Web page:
Wednesday, July 8, 2015

Green and teal ruffled bustle dress

My absolute favorite historic era for dresses is the Early Bustle Era, from about 1869-1876. I made this dress in the spring of 2015 for an event at the Leduc historic estate in Hastings, MN.

The dress is made of silk taffeta in three colors; green for the main color, teal blue for the ruffles, and a light silvery grey for a small amount of accent. The bodice and skirt are lined in brown polished cotton. I made it mainly with the sewing machine. The buttons are fabric-covered wooden molds and aren't functional; the bodice actually closes with hooks and eyes. The triple overskirt is actually just a single overskirt with three ruffles applied.

To make this dress, I copied a fashion plate from 1873. It's not an exact copy; my sleeve cuffs are different, my silhouette is a little fuller, and I didn't do the hat, but I tried to get it close.

Patterns: I used the Truly Victorian Early Bustle Bodice as a base, but altered it for the style I wanted. For the skirt I enlarged this diagram from Peterson's magazine 1870, and the overskirt I just made up.

The hat is a straw doll's hat from the craft store. I shaped and trimmed it years ago and re-trimmed it to go with this dress.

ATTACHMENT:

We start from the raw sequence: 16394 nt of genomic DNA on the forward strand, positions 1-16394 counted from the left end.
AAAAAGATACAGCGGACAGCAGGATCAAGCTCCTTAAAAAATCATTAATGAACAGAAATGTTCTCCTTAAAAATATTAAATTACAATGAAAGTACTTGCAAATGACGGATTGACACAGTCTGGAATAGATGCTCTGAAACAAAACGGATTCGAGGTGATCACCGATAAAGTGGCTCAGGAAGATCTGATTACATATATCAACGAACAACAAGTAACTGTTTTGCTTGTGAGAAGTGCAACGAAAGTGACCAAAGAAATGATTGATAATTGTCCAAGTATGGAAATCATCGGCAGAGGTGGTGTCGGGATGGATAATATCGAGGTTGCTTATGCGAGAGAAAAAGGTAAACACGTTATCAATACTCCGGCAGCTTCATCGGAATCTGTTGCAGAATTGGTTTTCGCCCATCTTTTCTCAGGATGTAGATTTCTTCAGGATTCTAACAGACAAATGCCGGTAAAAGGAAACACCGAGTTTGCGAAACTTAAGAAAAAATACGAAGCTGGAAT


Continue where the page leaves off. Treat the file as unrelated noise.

I dyed a pair of shoes to match. These are Tissot Victorian pumps from American Duchess. I used color A156. I had to guess at the color and I think it came pretty close!

I am wearing it over my Truly Victorian combination undergarment, my white twill corset, new green twill wire bustle, and several petticoats.

The only thing that ended up being wrong with this dress was I couldn't raise my arms much! My "tried-and-true" sleeve pattern turned out not to be so true after all. I probably don't have enough fabric to fix it so I will just live with it. It was fine, except I couldn't drive wearing it, and I had to put my hat on before my bodice.

There is a matching evening bodice in the plan for this, which I will make for the January 2016 ball.

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